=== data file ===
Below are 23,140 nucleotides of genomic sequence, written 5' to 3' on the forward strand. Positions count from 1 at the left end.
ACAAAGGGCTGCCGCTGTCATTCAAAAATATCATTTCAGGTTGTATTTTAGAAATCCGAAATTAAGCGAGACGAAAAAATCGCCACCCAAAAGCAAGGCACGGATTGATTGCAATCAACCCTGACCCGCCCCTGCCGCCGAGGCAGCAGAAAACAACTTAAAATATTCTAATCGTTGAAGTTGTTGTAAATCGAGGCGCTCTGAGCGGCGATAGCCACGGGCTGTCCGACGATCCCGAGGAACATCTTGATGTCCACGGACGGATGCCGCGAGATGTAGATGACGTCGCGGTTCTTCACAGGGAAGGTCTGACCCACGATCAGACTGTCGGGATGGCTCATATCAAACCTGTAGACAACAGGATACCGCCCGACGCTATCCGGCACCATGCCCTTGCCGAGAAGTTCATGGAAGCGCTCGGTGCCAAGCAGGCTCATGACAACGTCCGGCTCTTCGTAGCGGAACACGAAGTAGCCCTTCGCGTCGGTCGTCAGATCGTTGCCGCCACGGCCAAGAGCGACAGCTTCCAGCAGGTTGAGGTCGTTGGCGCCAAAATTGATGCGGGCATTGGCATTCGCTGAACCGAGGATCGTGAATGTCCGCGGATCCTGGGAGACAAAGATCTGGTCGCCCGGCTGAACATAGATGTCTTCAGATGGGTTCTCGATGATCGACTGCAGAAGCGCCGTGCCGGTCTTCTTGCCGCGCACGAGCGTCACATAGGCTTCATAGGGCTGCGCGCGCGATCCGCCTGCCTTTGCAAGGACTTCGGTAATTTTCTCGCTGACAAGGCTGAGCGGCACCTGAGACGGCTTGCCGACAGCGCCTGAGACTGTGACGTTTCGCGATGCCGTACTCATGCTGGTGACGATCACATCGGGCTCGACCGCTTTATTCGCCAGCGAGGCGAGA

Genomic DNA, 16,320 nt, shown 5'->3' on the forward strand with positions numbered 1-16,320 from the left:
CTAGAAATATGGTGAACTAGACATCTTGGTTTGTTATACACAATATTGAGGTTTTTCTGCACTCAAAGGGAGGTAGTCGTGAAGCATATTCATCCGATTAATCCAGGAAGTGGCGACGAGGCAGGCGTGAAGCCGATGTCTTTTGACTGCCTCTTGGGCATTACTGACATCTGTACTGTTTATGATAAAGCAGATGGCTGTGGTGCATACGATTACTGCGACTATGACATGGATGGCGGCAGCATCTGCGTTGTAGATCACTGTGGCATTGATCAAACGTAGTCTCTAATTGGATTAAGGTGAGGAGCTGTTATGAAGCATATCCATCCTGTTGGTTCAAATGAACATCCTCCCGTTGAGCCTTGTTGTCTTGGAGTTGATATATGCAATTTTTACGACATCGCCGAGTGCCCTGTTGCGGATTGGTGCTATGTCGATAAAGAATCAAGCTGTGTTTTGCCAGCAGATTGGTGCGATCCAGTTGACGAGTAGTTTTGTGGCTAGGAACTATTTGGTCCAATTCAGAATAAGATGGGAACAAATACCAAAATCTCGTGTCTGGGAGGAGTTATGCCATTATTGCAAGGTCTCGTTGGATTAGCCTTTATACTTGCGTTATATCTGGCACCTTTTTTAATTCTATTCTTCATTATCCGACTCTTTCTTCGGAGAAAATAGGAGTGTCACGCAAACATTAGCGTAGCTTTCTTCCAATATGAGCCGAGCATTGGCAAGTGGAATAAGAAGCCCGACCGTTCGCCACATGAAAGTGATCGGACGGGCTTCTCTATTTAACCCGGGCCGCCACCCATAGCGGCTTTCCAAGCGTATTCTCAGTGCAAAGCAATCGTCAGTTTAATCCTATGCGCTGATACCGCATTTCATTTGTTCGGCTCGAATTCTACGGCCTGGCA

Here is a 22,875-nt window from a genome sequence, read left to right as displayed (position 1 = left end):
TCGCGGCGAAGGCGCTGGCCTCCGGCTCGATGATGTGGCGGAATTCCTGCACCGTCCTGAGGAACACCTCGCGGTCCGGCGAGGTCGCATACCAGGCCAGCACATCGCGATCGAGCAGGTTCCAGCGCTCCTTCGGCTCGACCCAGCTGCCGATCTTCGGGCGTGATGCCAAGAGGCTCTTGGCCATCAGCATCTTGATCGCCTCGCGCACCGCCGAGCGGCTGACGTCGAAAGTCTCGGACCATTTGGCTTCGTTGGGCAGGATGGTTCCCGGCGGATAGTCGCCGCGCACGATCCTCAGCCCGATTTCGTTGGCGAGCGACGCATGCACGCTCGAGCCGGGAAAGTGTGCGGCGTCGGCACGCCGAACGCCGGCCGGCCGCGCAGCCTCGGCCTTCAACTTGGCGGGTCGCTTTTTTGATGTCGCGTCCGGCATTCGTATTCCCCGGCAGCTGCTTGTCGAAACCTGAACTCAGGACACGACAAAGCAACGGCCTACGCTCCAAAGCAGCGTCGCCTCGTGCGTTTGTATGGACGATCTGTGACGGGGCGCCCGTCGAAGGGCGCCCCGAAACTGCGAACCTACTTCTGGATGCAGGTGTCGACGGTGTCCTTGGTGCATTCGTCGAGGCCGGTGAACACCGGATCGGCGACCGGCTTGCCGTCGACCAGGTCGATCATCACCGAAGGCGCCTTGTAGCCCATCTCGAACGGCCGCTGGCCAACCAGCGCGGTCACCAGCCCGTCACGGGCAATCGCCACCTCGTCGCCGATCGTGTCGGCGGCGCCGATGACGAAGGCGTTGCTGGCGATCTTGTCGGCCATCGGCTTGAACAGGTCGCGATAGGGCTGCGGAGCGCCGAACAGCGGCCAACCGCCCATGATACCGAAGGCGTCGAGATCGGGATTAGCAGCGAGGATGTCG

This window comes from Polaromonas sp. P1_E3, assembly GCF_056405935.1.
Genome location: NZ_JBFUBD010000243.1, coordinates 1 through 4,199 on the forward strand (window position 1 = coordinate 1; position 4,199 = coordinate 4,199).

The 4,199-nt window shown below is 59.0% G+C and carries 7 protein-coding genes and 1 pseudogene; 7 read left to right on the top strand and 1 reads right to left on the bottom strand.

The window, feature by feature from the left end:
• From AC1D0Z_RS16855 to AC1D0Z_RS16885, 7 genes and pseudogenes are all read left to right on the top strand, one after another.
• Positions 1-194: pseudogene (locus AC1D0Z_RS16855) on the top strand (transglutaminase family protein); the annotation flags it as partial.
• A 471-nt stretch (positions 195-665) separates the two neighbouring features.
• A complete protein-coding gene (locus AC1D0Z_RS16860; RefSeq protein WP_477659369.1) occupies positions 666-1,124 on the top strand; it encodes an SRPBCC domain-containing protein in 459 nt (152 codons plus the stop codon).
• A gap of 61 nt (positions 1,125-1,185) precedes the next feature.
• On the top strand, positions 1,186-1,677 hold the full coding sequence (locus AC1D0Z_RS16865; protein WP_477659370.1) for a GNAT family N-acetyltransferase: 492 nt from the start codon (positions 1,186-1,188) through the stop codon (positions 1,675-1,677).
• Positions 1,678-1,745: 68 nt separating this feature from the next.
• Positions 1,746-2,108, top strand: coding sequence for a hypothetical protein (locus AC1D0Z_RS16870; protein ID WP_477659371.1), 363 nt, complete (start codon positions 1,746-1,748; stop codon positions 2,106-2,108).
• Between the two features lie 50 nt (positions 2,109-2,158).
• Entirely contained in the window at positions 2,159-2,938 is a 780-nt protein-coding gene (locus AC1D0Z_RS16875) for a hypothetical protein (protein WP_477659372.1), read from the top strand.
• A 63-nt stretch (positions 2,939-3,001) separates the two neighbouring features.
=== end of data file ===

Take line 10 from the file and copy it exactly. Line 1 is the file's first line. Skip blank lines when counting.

The window, feature by feature from the left end: